The Trouble with Goats and Sheep
by Joanna Cannon
Publication date: 26th December 2016
Publisher: The Borough Press
Mrs Creasy is missing and The Avenue is alive with whispers. As the summer shimmers endlessly on, ten-year-olds Grace and Tilly decide to take matters into their own hands.
And as the cul-de-sac starts giving up its secrets, the amateur detectives will find much more than they imagined…
I’d been keen to read this book for some time as I’d heard good things and was intrigued by the title.
Set in England in both the 60s and 70s, this book felt very British. The story centres around a community of houses where everyone knows everyone over two time periods; the present is 1976 and we see flashbacks of events 9 years previously. One of the residents has gone missing but no one, including her husband John, knows why or where to. As the two main characters try to find Mrs Creasy, the Avenue’s dark and long hidden secrets slowly begin to unravel.
“‘We don’t always see things, though, do we?’ he said. ‘We walk past the same scenes every day without ever looking at them properly.'”
Grace and Tilly are the 10 year old girls setting out to find their neighbour. Grace is perceptive and confident, Tilly is delicate, shy and quiet. They are sweet, likeable and innocent, yet wise and honest in ways adults are not. Visiting each neighbour, I enjoyed reading from a child’s perspective and peeling back the layers at the same time as the girls.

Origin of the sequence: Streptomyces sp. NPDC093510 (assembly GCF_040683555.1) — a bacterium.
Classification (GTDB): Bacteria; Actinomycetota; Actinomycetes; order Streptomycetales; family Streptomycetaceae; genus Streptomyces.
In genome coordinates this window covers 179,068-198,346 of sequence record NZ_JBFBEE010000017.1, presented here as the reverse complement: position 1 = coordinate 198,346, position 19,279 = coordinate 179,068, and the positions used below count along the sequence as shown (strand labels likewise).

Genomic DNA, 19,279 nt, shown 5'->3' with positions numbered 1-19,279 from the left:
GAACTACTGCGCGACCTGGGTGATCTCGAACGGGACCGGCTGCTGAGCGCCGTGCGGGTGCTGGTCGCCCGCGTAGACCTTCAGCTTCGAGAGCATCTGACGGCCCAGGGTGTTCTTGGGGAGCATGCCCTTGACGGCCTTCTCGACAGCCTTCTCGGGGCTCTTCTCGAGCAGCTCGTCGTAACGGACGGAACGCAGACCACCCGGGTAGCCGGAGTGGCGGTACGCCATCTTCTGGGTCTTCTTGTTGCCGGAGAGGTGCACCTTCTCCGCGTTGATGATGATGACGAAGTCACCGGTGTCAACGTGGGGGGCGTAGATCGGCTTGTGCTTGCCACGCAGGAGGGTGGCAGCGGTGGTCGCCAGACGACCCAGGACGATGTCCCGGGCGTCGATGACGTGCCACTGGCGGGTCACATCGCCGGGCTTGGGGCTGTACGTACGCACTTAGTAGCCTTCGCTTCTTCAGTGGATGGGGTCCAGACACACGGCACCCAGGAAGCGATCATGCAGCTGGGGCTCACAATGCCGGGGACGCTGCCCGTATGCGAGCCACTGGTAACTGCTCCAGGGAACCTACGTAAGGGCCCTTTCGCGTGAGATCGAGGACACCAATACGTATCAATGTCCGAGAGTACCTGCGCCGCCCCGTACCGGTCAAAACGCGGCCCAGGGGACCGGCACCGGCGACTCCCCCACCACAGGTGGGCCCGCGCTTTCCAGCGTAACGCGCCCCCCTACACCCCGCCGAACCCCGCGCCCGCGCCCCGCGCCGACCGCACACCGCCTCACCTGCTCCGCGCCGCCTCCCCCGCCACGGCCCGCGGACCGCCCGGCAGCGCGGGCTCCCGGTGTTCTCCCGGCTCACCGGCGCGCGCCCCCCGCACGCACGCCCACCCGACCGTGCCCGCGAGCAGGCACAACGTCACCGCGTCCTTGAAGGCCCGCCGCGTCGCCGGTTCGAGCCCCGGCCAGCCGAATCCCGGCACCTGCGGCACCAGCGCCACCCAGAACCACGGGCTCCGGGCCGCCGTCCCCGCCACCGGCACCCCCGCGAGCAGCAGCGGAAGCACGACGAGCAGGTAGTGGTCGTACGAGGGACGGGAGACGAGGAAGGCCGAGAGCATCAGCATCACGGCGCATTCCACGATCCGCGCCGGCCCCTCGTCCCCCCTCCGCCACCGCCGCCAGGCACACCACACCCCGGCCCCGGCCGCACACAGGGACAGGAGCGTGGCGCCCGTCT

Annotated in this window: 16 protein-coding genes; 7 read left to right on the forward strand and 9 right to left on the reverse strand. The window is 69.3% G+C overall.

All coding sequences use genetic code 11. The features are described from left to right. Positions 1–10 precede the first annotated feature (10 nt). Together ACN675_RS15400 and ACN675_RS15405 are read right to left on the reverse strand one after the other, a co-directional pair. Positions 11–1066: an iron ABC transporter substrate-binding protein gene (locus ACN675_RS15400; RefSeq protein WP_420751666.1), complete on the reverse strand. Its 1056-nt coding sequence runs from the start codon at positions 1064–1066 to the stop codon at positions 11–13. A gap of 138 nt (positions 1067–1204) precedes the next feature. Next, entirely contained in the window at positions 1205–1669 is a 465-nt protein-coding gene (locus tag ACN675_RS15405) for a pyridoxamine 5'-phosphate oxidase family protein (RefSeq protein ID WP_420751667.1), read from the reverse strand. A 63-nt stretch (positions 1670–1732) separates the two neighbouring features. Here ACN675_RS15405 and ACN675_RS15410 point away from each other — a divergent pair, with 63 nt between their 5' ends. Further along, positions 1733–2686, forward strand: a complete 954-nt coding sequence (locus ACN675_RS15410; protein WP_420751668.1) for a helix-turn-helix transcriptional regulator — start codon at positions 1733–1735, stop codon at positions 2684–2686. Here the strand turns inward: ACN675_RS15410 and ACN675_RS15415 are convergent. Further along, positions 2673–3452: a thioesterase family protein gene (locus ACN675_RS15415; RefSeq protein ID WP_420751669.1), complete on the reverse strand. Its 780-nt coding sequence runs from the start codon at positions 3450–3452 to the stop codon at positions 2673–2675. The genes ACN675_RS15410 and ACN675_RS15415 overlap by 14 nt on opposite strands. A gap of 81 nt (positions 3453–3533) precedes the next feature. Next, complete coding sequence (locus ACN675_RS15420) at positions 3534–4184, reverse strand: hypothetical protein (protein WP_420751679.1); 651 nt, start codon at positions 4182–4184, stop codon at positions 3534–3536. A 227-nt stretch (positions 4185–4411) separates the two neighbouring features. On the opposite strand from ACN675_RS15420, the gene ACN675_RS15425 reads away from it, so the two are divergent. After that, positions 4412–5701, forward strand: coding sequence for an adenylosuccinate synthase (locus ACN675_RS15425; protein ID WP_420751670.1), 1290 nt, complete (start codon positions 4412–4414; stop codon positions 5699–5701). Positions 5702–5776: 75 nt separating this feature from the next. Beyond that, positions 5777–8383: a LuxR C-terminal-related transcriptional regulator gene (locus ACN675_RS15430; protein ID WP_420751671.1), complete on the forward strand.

“They stood on the opposite corner, doing nothing except being older than me. (…) They were a bookmark, a page I had yet to read, and I wanted to stretch myself out to get there.”
I felt connected to this book, its plot and its characters. Each neighbour had a personality which I could easily picture as being real. Author Joanna Cannon does a great job of portraying these people who stand by their faith and decency while hiding secrets so large that attending confession just wouldn’t be enough. I particularly enjoyed the addition of an Indian family to the street. As they refused to accept this family could possibly be from Birmingham and not somewhere more exotic, the residents comments of multiculturalism and race seemed so realistic of the times and Cannon showed this perfectly.
With a similar tone to Fredrik Bachman, Cannon has pieced together an enjoyable story. The symbolic ending did leave me with a few questions, but after a little bit of research, I think that was supposed to be the point.
Overall rating: An amusing and enjoyable story of hidden secrets and community life set in Britain the 70s. I sped through this story of two 10 year olds solving a neighbour’s disappearance. I’ll be giving “The Trouble with Goats and Sheep” 4 stars.